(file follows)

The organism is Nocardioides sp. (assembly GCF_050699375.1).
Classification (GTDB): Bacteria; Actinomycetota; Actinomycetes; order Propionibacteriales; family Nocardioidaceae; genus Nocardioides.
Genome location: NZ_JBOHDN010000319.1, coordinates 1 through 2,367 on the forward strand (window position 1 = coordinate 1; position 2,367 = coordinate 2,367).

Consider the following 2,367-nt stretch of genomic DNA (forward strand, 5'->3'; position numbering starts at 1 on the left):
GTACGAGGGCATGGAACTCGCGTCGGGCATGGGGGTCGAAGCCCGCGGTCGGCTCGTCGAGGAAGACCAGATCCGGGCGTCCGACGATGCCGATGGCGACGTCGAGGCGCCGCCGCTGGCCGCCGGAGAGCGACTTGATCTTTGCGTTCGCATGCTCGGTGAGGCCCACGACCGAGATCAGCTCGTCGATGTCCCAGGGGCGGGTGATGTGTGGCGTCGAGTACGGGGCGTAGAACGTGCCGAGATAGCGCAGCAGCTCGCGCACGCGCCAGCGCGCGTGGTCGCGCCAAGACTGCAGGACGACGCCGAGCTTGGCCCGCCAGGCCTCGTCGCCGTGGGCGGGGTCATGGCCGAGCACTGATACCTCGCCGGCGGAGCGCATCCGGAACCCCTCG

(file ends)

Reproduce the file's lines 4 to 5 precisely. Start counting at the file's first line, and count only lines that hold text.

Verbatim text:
Consider the following 2,367-nt stretch of genomic DNA (forward strand, 5'->3'; position numbering starts at 1 on the left):
GTACGAGGGCATGGAACTCGCGTCGGGCATGGGGGTCGAAGCCCGCGGTCGGCTCGTCGAGGAAGACCAGATCCGGGCGTCCGACGATGCCGATGGCGACGTCGAGGCGCCGCCGCTGGCCGCCGGAGAGCGACTTGATCTTTGCGTTCGCATGCTCGGTGAGGCCCACGACCGAGATCAGCTCGTCGATGTCCCAGGGGCGGGTGATGTGTGGCGTCGAGTACGGGGCGTAGAACGTGCCGAGATAGCGCAGCAGCTCGCGCACGCGCCAGCGCGCGTGGTCGCGCCAAGACTGCAGGACGACGCCGAGCTTGGCCCGCCAGGCCTCGTCGCCGTGGGCGGGGTCATGGCCGAGCACTGATACCTCGCCGGCGGAGCGCATCCGGAACCCCTCG